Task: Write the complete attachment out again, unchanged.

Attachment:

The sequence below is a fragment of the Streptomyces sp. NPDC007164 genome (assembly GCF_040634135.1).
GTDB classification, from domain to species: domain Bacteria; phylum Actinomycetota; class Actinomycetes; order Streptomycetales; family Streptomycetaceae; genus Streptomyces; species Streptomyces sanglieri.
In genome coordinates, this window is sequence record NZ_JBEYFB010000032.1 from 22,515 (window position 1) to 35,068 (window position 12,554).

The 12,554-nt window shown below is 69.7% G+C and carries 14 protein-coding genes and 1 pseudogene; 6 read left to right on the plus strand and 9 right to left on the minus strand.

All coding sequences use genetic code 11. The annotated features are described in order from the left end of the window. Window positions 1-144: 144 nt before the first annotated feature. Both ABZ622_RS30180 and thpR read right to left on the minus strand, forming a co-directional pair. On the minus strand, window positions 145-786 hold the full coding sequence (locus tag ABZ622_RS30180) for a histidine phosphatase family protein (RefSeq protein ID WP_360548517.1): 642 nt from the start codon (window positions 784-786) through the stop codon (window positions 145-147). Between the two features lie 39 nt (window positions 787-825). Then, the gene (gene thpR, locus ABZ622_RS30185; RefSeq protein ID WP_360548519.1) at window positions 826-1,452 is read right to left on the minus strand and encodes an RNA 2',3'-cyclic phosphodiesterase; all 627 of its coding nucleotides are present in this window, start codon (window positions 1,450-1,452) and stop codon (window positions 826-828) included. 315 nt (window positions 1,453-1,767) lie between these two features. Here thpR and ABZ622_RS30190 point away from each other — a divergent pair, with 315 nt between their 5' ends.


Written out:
The sequence below is a fragment of the Streptomyces sp. NPDC007164 genome (assembly GCF_040634135.1).
GTDB classification, from domain to species: domain Bacteria; phylum Actinomycetota; class Actinomycetes; order Streptomycetales; family Streptomycetaceae; genus Streptomyces; species Streptomyces sanglieri.
In genome coordinates, this window is sequence record NZ_JBEYFB010000032.1 from 22,515 (window position 1) to 35,068 (window position 12,554).

The 12,554-nt window shown below is 69.7% G+C and carries 14 protein-coding genes and 1 pseudogene; 6 read left to right on the plus strand and 9 right to left on the minus strand.

All coding sequences use genetic code 11. The annotated features are described in order from the left end of the window. Window positions 1-144: 144 nt before the first annotated feature. Both ABZ622_RS30180 and thpR read right to left on the minus strand, forming a co-directional pair. On the minus strand, window positions 145-786 hold the full coding sequence (locus tag ABZ622_RS30180) for a histidine phosphatase family protein (RefSeq protein ID WP_360548517.1): 642 nt from the start codon (window positions 784-786) through the stop codon (window positions 145-147). Between the two features lie 39 nt (window positions 787-825). Then, the gene (gene thpR, locus ABZ622_RS30185; RefSeq protein ID WP_360548519.1) at window positions 826-1,452 is read right to left on the minus strand and encodes an RNA 2',3'-cyclic phosphodiesterase; all 627 of its coding nucleotides are present in this window, start codon (window positions 1,450-1,452) and stop codon (window positions 826-828) included. 315 nt (window positions 1,453-1,767) lie between these two features. Here thpR and ABZ622_RS30190 point away from each other — a divergent pair, with 315 nt between their 5' ends.